Known interactions

No interactions found.

What we now about Dagger Plant

Scientific Name: Yucca

Other Names: Adam's Needle, Bear Grass, Dagger Plant, Joshua Tree, Mohave Yucca, Our-Lord's-Candle, Soapweed, Spanish Bayonet, Yucca species

Who is this for?

Although no well-controlled human studies have been conducted to verify them, a few animal studies and case reports suggest a limited role for oral yucca in treating both cardiovascular and high cholesterol levels. First, yucca contains a proven antioxidant, a chemical known as resveratrol. Antioxidants are thought to protect body cells from damage caused by a chemical process called oxidation. Oxygen free radicals, natural chemicals produced by oxidation, are known to be involved in the development of several conditions including heart diseases. By limiting oxidation, resveratrol and other antioxidants may help prevent damage to blood vessels and other changes that may contribute to the development of heart disease. In addition, yucca contains a high percentage of saponins, chemicals that dissolve in both water and oil. In the stomach and intestines, some saponins may fasten onto cholesterol particles in the blood, thereby preventing cholesterol absorption by the body and promoting its elimination. Although saponins from yucca have not been studied specifically, saponins from other plant sources also attach to bile, effectively removing it from circulation. The body then has to use some dietary or stored cholesterol to make more bile, further reducing the amount of cholesterol that stays in the blood.

Traditionally, yucca has been used orally to treat arthritis and related ailments such as bursitis and gout. Although little research supports the specific use of yucca for treating arthritis, some researchers believe that saponins generally may interfere with the production of a chemical that keeps the body from making new cartilage for joints. Saponins may also have anti-inflammatory effects. In one small study conducted nearly 30 years ago, oral yucca seemed to show some mild relief of pain, stiffness, and swelling among some of the participants who took daily doses of various yucca extracts for periods of up to 15 months. However, the lengths of time that the participants took yucca, the yucca products they used, and the dosages they took all varied greatly. Many participants also took more conventional remedies for arthritis, such as aspirin, in addition to yucca during the study period. Results of this study have not been verified by more recent controlled research, so they cannot be viewed as conclusive.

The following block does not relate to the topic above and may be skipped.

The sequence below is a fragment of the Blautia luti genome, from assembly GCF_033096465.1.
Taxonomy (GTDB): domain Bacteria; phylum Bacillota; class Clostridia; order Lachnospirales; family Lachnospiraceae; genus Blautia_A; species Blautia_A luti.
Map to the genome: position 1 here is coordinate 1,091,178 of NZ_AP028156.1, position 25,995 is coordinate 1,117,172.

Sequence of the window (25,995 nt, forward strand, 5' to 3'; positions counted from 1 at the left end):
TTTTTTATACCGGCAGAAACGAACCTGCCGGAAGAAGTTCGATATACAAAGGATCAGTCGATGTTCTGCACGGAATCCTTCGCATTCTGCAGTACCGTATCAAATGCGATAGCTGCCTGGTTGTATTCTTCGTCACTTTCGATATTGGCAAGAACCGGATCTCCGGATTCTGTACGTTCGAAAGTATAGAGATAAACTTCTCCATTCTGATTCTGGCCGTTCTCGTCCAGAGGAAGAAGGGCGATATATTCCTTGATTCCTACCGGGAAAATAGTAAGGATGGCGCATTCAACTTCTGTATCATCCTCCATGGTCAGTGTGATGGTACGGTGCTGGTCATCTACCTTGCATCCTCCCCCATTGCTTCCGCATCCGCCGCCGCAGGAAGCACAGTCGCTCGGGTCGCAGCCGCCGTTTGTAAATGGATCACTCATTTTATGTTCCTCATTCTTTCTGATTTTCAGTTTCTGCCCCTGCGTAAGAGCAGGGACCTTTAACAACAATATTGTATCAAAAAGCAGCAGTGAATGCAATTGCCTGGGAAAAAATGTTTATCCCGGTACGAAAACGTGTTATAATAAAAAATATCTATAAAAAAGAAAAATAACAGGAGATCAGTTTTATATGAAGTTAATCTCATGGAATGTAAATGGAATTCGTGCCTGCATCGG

As an antioxidant, yucca may also have potential as an anticancer, antiviral, and immune-stimulating agent. The antioxidant effects of yucca may also protect the liver from some of the damage caused by certain drugs or chemicals or by chronic alcohol abuse. Some case reports may also show that yucca has potential to prevent or lessen the severity of migraine headaches. All these possible effects need further study to prove or disprove them.

Topical yucca is thought to help stop minor bleeding from cuts and scrapes. Because the saponins in it may be anti-inflammatory, yucca may also help to relieve itching and swelling from insect bites, sunburn, and other minor skin injuries. Reportedly, yucca and other saponin-containing herbal products have been applied to the scalp for treating dandruff and to the skin for treating eczema and psoriasis. None of these possible uses have been proved by study results. Yucca’s soapy consistency does, however, make it a good soap or shampoo substitute.

When should I be careful taking it?

No cases of human toxicity from yucca have been reported in medical literature. However, the roots of yucca species contain chemicals called saponins, which may be used in pesticides because they are poisonous to insects and other small creatures. Saponins are not absorbed from the gastrointestinal tract in humans; therefore, they do not appear to be toxic to humans when taken by mouth or used topically. If injected into the blood, however, saponins can dissolve red blood cells.

What side effects should I watch for?

Ingesting several times the recommended daily dose of oral yucca could result in severe diarrhea.

Individuals who take yucca orally have also reported:

  • Bitter taste in the mouth
  • Irritated mouth or throat
  • Nausea
  • Upset stomach
  • Vomiting